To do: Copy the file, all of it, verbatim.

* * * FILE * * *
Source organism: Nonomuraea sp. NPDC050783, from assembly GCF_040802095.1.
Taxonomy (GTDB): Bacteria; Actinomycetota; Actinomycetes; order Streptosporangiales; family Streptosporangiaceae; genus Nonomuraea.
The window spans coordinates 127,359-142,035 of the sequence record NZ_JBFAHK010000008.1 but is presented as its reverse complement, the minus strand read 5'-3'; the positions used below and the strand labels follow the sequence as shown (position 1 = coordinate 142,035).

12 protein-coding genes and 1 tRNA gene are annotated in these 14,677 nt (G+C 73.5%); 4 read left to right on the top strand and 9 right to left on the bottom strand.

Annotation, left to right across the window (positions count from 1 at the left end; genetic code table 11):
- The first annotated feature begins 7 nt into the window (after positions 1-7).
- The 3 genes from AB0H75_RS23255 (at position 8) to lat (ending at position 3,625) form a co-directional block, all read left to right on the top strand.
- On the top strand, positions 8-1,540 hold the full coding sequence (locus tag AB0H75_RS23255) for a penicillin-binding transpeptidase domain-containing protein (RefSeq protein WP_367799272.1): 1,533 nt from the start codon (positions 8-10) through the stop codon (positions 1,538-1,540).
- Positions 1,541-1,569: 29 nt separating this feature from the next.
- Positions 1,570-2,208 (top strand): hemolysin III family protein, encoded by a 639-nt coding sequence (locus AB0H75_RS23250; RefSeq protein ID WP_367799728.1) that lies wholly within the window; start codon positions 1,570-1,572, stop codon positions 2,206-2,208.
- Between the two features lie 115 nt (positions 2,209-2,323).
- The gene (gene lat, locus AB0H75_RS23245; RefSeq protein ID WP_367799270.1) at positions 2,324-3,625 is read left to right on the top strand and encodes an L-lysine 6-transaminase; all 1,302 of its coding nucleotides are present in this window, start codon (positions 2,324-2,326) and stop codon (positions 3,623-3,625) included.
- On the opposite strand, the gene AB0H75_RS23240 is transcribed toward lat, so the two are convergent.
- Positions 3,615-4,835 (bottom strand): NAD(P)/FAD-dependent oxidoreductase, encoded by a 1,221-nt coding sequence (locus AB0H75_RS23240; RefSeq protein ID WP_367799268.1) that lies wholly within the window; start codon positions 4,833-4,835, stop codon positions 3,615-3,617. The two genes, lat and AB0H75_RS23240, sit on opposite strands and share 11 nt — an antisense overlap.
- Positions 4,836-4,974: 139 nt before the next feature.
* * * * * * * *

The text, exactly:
Source organism: Nonomuraea sp. NPDC050783, from assembly GCF_040802095.1.
Taxonomy (GTDB): Bacteria; Actinomycetota; Actinomycetes; order Streptosporangiales; family Streptosporangiaceae; genus Nonomuraea.
The window spans coordinates 127,359-142,035 of the sequence record NZ_JBFAHK010000008.1 but is presented as its reverse complement, the minus strand read 5'-3'; the positions used below and the strand labels follow the sequence as shown (position 1 = coordinate 142,035).

12 protein-coding genes and 1 tRNA gene are annotated in these 14,677 nt (G+C 73.5%); 4 read left to right on the top strand and 9 right to left on the bottom strand.

Annotation, left to right across the window (positions count from 1 at the left end; genetic code table 11):
- The first annotated feature begins 7 nt into the window (after positions 1-7).
- The 3 genes from AB0H75_RS23255 (at position 8) to lat (ending at position 3,625) form a co-directional block, all read left to right on the top strand.
- On the top strand, positions 8-1,540 hold the full coding sequence (locus tag AB0H75_RS23255) for a penicillin-binding transpeptidase domain-containing protein (RefSeq protein WP_367799272.1): 1,533 nt from the start codon (positions 8-10) through the stop codon (positions 1,538-1,540).
- Positions 1,541-1,569: 29 nt separating this feature from the next.
- Positions 1,570-2,208 (top strand): hemolysin III family protein, encoded by a 639-nt coding sequence (locus AB0H75_RS23250; RefSeq protein ID WP_367799728.1) that lies wholly within the window; start codon positions 1,570-1,572, stop codon positions 2,206-2,208.
- Between the two features lie 115 nt (positions 2,209-2,323).
- The gene (gene lat, locus AB0H75_RS23245; RefSeq protein ID WP_367799270.1) at positions 2,324-3,625 is read left to right on the top strand and encodes an L-lysine 6-transaminase; all 1,302 of its coding nucleotides are present in this window, start codon (positions 2,324-2,326) and stop codon (positions 3,623-3,625) included.
- On the opposite strand, the gene AB0H75_RS23240 is transcribed toward lat, so the two are convergent.
- Positions 3,615-4,835 (bottom strand): NAD(P)/FAD-dependent oxidoreductase, encoded by a 1,221-nt coding sequence (locus AB0H75_RS23240; RefSeq protein ID WP_367799268.1) that lies wholly within the window; start codon positions 4,833-4,835, stop codon positions 3,615-3,617. The two genes, lat and AB0H75_RS23240, sit on opposite strands and share 11 nt — an antisense overlap.
- Positions 4,836-4,974: 139 nt before the next feature.